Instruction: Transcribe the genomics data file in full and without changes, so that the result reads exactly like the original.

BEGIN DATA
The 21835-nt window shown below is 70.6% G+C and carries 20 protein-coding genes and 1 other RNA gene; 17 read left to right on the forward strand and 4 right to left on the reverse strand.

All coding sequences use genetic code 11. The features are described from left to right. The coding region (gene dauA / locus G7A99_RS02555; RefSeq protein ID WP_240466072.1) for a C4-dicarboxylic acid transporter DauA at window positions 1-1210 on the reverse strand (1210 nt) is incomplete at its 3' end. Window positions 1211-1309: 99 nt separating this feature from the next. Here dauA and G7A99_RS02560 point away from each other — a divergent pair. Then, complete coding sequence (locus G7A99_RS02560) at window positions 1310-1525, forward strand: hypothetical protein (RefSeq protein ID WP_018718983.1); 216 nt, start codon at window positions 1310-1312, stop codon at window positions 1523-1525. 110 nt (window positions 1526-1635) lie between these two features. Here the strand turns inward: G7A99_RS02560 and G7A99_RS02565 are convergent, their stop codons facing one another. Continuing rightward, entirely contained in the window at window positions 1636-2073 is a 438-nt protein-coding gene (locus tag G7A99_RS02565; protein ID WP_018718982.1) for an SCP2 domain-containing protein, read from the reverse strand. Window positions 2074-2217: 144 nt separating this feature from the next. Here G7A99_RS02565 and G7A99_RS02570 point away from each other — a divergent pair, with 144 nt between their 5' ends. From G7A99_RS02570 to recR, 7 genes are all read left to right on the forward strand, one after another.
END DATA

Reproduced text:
The 21835-nt window shown below is 70.6% G+C and carries 20 protein-coding genes and 1 other RNA gene; 17 read left to right on the forward strand and 4 right to left on the reverse strand.

All coding sequences use genetic code 11. The features are described from left to right. The coding region (gene dauA / locus G7A99_RS02555; RefSeq protein ID WP_240466072.1) for a C4-dicarboxylic acid transporter DauA at window positions 1-1210 on the reverse strand (1210 nt) is incomplete at its 3' end. Window positions 1211-1309: 99 nt separating this feature from the next. Here dauA and G7A99_RS02560 point away from each other — a divergent pair. Then, complete coding sequence (locus G7A99_RS02560) at window positions 1310-1525, forward strand: hypothetical protein (RefSeq protein ID WP_018718983.1); 216 nt, start codon at window positions 1310-1312, stop codon at window positions 1523-1525. 110 nt (window positions 1526-1635) lie between these two features. Here the strand turns inward: G7A99_RS02560 and G7A99_RS02565 are convergent, their stop codons facing one another. Continuing rightward, entirely contained in the window at window positions 1636-2073 is a 438-nt protein-coding gene (locus tag G7A99_RS02565; protein ID WP_018718982.1) for an SCP2 domain-containing protein, read from the reverse strand. Window positions 2074-2217: 144 nt separating this feature from the next. Here G7A99_RS02565 and G7A99_RS02570 point away from each other — a divergent pair, with 144 nt between their 5' ends. From G7A99_RS02570 to recR, 7 genes are all read left to right on the forward strand, one after another.